Charlotte with its more than a million and a half people (sometimes called Metrolina) is the leading banking city in the South and second only to New York in the entire US banking industry. In 1864 Sherman burned parts of Raleigh and North Carolina on his March to Richmond and Washington after waging his war of attrition in his infamous march to the sea through the deep south. We're called the " Tar Heel State " because our confederate troops during the Civil War were said to stick in a fight better than other southern troops by none other than Marse Robert E. Lee. The NC Rebel troops were a proud lot that proclaimed they "were the first at Bethel, the farthest north at Gettysburg and the last at Appomattox"! The last Southern Port closed by the North's blockade of the South's Seaports during the Civil War was Wilmington and Fort Fisher at the mouth of the Cape Fear River in 1865. The Battle of Bentonville NC, fought March 19-21, 1865, was the last full-scale action of the Civil War in which a Confederate army was able to mount a tactical offensive campaign against Gen. Sherman on his way through the Carolinas towards Richmond, Va..

We do produce the most tobacco and cigarettes, not to mention some of the best peanuts, pecans, and poultry found in this country. The High Point/Thomasville area is a US leader in the production of famous furniture and it hosts the Annual US Furniture Merchandise Mart. The best pork barbecue in the world comes from our Carolina pits. We are also the leading pork producer in the US. Yes, God intended for iced tea to be served "sweet." And yes, Grits are one of the major food groups. Mustard, Collard and Turnip Greens are too.

Elvis wasn't ours, but other singer/musicians were, Randy Travis, Ben E. King, George Hamilton IV, Crash Craddock, Thelonius Monk, Ronnie Milsap, Donna Fargo, Earl Scruggs, Don Gibson, Stonewall Jackson,
Doc Watson and Charlie Daniels are and So is author Thomas Wolf, who wrote 'Look Homeward Angel'. As of year 2011, add to the list Scotty McCreery. And I still miss Andy of Mayberry every day. Born in Smithfield, Ava Gardner may have been North Carolina's prettiest and most famous movie star.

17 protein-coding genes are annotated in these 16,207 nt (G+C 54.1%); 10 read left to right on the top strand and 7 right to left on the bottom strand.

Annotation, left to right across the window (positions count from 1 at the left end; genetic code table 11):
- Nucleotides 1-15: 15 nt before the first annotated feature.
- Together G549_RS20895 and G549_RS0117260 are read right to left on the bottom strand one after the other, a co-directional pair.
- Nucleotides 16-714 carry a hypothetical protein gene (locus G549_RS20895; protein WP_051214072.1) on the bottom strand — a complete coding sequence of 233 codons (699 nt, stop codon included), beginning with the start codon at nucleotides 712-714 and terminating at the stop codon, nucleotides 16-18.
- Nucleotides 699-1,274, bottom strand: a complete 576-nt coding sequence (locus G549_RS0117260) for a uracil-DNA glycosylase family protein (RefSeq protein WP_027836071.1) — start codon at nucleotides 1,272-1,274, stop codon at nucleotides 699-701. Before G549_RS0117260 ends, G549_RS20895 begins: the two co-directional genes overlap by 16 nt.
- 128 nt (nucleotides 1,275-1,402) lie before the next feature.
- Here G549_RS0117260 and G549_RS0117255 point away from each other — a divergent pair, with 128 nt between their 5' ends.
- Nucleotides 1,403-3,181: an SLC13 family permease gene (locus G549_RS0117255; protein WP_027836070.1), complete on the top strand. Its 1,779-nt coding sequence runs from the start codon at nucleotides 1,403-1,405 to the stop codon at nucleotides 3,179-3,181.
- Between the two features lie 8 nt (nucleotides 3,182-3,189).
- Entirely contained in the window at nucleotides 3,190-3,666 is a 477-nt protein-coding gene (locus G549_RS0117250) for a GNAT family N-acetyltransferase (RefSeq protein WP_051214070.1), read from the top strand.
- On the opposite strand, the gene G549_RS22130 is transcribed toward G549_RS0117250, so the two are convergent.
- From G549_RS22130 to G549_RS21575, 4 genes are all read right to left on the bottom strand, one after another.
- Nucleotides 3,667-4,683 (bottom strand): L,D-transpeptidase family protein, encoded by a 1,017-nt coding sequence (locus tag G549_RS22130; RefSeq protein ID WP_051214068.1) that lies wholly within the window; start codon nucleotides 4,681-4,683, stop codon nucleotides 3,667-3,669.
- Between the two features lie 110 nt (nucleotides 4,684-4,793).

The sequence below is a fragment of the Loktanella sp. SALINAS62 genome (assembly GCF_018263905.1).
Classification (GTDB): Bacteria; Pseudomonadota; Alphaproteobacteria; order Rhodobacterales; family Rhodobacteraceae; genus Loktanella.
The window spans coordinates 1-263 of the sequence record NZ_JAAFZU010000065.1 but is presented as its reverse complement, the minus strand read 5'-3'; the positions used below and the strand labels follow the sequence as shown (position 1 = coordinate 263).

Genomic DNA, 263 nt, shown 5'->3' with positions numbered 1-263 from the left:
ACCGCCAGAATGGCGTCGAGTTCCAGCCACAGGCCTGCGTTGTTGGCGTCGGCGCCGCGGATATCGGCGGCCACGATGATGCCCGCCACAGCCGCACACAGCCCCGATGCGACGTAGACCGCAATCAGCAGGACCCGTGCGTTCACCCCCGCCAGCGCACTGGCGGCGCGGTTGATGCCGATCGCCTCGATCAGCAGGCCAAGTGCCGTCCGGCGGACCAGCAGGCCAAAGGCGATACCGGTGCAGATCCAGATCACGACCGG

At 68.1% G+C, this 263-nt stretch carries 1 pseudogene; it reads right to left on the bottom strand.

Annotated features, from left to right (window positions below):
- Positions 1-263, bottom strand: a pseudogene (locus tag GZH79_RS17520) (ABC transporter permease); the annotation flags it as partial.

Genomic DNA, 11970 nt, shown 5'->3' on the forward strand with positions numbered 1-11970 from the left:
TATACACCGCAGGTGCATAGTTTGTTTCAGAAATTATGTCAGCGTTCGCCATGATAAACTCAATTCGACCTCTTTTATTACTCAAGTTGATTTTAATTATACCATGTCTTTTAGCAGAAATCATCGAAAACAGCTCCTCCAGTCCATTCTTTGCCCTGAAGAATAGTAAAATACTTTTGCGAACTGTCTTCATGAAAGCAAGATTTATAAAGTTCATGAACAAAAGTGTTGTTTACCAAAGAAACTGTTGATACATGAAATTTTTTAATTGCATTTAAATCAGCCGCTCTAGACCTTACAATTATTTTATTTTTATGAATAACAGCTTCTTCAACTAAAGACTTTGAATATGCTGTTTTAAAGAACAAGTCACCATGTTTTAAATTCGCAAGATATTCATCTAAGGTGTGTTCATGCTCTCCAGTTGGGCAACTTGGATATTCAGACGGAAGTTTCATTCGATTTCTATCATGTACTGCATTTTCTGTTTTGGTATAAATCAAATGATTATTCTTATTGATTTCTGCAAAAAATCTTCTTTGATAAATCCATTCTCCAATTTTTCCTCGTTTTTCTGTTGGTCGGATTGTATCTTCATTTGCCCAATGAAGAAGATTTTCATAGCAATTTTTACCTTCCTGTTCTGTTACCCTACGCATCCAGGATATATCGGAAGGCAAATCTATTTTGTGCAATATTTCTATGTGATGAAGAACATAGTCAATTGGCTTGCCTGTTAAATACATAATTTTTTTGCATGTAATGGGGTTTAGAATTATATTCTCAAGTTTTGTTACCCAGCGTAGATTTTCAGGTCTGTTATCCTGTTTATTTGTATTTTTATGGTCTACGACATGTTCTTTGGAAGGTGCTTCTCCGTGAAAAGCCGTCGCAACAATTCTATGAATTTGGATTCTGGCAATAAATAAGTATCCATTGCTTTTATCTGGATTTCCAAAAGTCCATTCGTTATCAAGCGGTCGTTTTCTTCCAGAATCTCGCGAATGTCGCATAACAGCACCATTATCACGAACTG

Every North Carolinian and citizen of the USA needs to visit Salem, the sister city of Winston to see how colonial Moravians put their talent and work ethic to work building this early Carolina city into the treasure it is today. This work ethic turned an entire generation of Tar Heel people into the best employers and employee's in this great land developing a great textile, tobacco, seafood and furniture industry.

Because of our extensive coast line of over 300 miles, and even more extensive shore line of over 1,000 miles, Sea Oats, Pelicans, Shrimp boats, Shrimp and Oysters are held high in our thoughts as peculiarly ours even though many states also share these same attributes. In the seafood industry, a type of southern fried seafood served in southern Restaurants, is called Calabash Style and is named after the southeastern most NC village of Calabash.

NC has the most miles of paved roads of any state in the US. Proud, decent, honest and unpretentious people are our heritage that is reflected in our State Motto, Esse Quam Videri, which means To be rather than to Seem. And lastly, North Carolina ain't exactly heaven - but it will do until I (hopefully) get there.

(If you took the time to read this, I hope you'll take just another 30 seconds to comment or check your reaction to it below.  Thank you!)

Friday, June 17, 2011

Just One Wedding Picture.

Recently my Uncle in Indiana passed away on the day of his 93rd birthday.  While at the funeral home, my brother photographed a wall of photographs that a family member had put up in memory of Uncle Ernie.  One photograph instantly  jumped out at me from all the rest.  It was a sepia tone photograph of Uncle Ernie and Aunt Zelma that was taken on my grandparents Kentucky family farm the day they were married.